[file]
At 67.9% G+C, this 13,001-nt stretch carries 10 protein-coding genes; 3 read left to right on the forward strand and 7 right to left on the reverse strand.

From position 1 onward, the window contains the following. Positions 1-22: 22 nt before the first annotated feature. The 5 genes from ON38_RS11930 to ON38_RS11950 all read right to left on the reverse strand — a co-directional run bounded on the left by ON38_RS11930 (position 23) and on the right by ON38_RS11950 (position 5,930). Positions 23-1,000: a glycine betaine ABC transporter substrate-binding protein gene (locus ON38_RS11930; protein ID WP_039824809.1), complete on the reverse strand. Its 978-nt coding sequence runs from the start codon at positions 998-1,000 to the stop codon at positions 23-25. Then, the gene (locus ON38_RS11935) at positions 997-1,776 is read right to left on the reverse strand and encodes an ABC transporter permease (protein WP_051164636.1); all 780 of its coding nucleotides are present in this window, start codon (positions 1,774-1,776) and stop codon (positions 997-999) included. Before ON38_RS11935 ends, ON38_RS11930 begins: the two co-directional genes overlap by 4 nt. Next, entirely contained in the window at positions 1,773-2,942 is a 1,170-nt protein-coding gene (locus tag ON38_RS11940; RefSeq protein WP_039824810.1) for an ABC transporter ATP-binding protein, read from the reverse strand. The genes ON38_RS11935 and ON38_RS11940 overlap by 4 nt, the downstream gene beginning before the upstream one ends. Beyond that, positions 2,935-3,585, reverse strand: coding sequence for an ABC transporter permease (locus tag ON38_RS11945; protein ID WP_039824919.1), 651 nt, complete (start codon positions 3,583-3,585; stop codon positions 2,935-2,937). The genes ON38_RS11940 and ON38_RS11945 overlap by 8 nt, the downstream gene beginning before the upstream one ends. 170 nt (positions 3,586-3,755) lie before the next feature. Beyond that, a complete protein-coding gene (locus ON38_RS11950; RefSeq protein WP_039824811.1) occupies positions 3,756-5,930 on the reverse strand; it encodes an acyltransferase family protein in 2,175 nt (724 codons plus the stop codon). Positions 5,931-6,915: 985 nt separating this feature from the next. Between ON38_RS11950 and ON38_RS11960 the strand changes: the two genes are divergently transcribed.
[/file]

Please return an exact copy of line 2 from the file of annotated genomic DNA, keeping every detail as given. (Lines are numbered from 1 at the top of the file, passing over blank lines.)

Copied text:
From position 1 onward, the window contains the following. Positions 1-22: 22 nt before the first annotated feature. The 5 genes from ON38_RS11930 to ON38_RS11950 all read right to left on the reverse strand — a co-directional run bounded on the left by ON38_RS11930 (position 23) and on the right by ON38_RS11950 (position 5,930). Positions 23-1,000: a glycine betaine ABC transporter substrate-binding protein gene (locus ON38_RS11930; protein ID WP_039824809.1), complete on the reverse strand. Its 978-nt coding sequence runs from the start codon at positions 998-1,000 to the stop codon at positions 23-25. Then, the gene (locus ON38_RS11935) at positions 997-1,776 is read right to left on the reverse strand and encodes an ABC transporter permease (protein WP_051164636.1); all 780 of its coding nucleotides are present in this window, start codon (positions 1,774-1,776) and stop codon (positions 997-999) included. Before ON38_RS11935 ends, ON38_RS11930 begins: the two co-directional genes overlap by 4 nt. Next, entirely contained in the window at positions 1,773-2,942 is a 1,170-nt protein-coding gene (locus tag ON38_RS11940; RefSeq protein WP_039824810.1) for an ABC transporter ATP-binding protein, read from the reverse strand. The genes ON38_RS11935 and ON38_RS11940 overlap by 4 nt, the downstream gene beginning before the upstream one ends. Beyond that, positions 2,935-3,585, reverse strand: coding sequence for an ABC transporter permease (locus tag ON38_RS11945; protein ID WP_039824919.1), 651 nt, complete (start codon positions 3,583-3,585; stop codon positions 2,935-2,937). The genes ON38_RS11940 and ON38_RS11945 overlap by 8 nt, the downstream gene beginning before the upstream one ends. 170 nt (positions 3,586-3,755) lie before the next feature. Beyond that, a complete protein-coding gene (locus ON38_RS11950; RefSeq protein WP_039824811.1) occupies positions 3,756-5,930 on the reverse strand; it encodes an acyltransferase family protein in 2,175 nt (724 codons plus the stop codon). Positions 5,931-6,915: 985 nt separating this feature from the next. Between ON38_RS11950 and ON38_RS11960 the strand changes: the two genes are divergently transcribed.